As a starter, we had the carapau alimado sobre figo confitado com vinagre de albaricoque,  brined and boiled horse mackerel over fig confit drizzled with apricot vinegar is a  clever combination of sweet and sour that pairs fruit and fish ever so tastefully: the tender texture of the mackerel over the sweet and juicy  fig made for a genuinely light summer appetizer.  Next came the ceviche de cavala com algas e pimento de Padrón, mackerel ceviche and seaweed drizzled with apricot vinegar and sprinkled with sesame seeds, all garnished with a small green Padrón pepper,  known for being randomly hot. Fortunately for me, this one wasn’t.

cevichedecaballax

For the main course, we had the açorda de marisco:  seafood stew made with country bread. Originally, a poor man’s meal to which was added whatever one could find. In this case, being close to the ocean, seafood is the usual choice. Bread is mixed into a seafood broth and served with clams, shrimp and fresh coriander. This hearty dish paired with a chilled vinho verde is Portuguese comfort food at its best!

Dessert was an interesting surprise: quindim de alfarroba com sorbete de albaricoque e mel de membrilho., a  rather dense carob pudding that was  nicely complemented with a light homemade apricot ice-cream churned with evaporated milk, instead of cream,  and drizzled with quince syrup. A refreshing ending to a peaceful summer evening in the quiet Algarve countryside!

algarrobax

Companhia das Culturas

Rua do Monte Rosa

8950-270 Castro Marim

Tel: 281 957 062

Algarve

companhiadasculturas.com

 

 

 

 

 

 

Chargrilled chicken – Bica – Tavira, Algarve, Portugal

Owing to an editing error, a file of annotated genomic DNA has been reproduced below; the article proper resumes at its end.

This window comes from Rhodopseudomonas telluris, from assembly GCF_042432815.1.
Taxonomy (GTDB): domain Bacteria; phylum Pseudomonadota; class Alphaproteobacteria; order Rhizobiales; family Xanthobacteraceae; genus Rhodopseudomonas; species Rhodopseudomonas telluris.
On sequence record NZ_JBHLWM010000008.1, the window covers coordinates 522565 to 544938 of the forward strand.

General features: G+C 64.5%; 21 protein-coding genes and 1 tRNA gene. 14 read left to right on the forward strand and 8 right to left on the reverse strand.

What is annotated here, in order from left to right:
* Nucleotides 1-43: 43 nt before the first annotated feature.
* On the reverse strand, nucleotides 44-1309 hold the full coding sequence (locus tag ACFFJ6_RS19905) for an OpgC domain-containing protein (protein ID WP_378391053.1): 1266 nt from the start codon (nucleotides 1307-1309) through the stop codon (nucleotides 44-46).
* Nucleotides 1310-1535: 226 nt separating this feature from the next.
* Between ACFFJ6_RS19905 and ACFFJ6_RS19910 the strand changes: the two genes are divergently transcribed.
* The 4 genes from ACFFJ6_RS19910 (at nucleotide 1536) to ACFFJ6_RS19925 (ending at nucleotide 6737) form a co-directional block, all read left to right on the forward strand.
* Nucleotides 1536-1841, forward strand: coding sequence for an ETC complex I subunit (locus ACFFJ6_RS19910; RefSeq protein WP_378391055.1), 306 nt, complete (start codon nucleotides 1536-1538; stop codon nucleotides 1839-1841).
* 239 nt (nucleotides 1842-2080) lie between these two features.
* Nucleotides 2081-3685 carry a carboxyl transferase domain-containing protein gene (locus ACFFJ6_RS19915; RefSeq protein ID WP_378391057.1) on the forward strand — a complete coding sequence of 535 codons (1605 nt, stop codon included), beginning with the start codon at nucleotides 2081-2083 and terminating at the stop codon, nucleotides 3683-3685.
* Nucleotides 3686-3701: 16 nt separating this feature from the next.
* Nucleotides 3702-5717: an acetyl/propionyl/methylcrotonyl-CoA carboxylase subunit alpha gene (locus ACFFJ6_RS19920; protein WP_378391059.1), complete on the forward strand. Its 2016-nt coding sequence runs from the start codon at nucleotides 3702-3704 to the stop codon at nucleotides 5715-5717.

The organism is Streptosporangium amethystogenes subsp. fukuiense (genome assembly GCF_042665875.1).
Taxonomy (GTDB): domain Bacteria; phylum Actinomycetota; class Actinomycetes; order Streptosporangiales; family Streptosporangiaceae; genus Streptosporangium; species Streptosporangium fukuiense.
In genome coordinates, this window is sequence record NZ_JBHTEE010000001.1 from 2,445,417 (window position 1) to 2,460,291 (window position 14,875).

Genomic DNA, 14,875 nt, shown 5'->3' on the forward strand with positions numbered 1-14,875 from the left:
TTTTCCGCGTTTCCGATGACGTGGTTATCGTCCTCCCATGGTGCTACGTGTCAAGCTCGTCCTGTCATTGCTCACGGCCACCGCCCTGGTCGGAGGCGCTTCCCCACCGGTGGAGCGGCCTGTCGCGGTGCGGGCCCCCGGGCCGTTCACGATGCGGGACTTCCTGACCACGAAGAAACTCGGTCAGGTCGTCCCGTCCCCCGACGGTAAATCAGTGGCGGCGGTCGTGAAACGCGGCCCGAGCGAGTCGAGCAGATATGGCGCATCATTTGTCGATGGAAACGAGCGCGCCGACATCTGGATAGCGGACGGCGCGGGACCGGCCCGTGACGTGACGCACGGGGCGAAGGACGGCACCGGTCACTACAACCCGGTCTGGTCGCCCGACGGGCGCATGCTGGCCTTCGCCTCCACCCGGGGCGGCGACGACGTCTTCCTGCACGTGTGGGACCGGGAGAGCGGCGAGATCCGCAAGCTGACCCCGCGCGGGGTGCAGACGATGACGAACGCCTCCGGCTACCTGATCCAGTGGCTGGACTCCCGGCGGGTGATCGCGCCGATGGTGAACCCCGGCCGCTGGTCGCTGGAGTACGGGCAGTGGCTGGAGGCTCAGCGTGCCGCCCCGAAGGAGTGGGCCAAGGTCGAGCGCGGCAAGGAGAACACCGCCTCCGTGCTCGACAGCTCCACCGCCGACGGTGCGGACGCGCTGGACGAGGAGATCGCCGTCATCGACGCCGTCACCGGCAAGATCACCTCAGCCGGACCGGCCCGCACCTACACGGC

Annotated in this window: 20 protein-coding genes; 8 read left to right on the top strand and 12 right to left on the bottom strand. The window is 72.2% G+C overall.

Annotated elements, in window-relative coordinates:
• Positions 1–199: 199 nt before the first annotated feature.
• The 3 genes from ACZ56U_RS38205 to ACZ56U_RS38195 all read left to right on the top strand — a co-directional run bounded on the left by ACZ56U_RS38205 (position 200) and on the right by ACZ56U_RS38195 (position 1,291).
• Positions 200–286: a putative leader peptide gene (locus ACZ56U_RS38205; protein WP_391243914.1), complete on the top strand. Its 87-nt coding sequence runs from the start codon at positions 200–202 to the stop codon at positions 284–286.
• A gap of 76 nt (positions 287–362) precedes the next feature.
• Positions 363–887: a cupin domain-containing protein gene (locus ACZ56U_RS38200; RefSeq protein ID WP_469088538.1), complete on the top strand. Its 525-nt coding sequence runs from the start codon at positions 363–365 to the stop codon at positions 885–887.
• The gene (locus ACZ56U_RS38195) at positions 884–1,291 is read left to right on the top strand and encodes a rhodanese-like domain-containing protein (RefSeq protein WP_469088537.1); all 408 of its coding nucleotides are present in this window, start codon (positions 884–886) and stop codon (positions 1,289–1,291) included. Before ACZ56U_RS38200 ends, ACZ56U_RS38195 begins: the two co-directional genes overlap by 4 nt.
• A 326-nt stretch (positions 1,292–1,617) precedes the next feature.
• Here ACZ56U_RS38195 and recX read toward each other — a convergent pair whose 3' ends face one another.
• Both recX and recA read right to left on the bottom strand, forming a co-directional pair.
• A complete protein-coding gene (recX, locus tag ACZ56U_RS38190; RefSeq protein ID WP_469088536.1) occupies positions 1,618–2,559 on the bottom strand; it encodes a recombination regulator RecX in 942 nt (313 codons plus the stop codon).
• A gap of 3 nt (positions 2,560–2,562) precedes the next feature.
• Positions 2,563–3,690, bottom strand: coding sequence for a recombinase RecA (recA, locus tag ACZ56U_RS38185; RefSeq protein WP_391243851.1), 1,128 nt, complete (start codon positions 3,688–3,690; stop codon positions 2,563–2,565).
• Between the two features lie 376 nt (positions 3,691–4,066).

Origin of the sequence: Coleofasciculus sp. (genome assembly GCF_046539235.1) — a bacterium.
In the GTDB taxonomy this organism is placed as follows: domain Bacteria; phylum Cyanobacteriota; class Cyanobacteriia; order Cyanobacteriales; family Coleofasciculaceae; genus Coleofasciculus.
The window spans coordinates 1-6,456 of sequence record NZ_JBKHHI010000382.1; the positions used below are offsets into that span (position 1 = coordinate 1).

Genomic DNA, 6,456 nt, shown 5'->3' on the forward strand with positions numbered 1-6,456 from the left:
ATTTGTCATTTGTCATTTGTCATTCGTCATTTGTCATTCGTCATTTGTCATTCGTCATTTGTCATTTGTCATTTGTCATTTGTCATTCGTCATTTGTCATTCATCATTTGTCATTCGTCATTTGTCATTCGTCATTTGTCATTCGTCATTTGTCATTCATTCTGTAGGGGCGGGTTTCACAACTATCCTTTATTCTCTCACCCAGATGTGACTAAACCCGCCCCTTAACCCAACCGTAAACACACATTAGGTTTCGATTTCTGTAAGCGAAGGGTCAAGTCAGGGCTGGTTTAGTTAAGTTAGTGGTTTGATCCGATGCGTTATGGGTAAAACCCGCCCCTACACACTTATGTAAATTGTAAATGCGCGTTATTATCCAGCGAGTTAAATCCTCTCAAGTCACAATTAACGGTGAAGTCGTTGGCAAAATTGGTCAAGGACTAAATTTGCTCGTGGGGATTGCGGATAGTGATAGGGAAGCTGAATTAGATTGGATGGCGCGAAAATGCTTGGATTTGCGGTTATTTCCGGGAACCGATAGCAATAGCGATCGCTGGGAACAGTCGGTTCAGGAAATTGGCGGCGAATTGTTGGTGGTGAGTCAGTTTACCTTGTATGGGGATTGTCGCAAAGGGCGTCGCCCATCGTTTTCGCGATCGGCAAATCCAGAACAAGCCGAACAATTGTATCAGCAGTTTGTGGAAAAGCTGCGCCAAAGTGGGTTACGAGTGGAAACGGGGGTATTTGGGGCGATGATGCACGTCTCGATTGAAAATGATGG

chickBica is located right on rua Almirante Candido Reis and although it doesn’t look like much from the outside, take a seat at one of its alley’s tables and you will be pleasantly surprised with the great service and wonderful local food, not to mention the ever so reasonable prices. This place is a true Tavira landmark that has been in business for over forty years and tables  fill up rather quickly . A menu consisting of mostly seafood, fish, chicken and meat is served fresh daily for 8 to 12 euros.

I ordered the chargrilled chicken for 8.50 euros and although it did take a while to make, I was served some delicious green olives as well as some  bread and butter to keep  the wait less painful.  In many restaurants in Portugal, it can be a while before you get your food  because it’s usually made to order from scratch, a habit that makes the whole experience a more gratifying one. Be patient, the Portuguese are!

A generous serving of  half  a chicken seasoned with lemon, garlic and little else, served with homemade french fries and a salad made with lettuce, tomato, onion, carrots and red cabbage. Even though the chicken was tender, moist and deliciously seasoned, I have to mention that what really got me was the wonderful service: diligent and easy going. When it came time to pay my bill, I was a  euro short  but told not to worry, no big deal!  Of course, I’ll be back!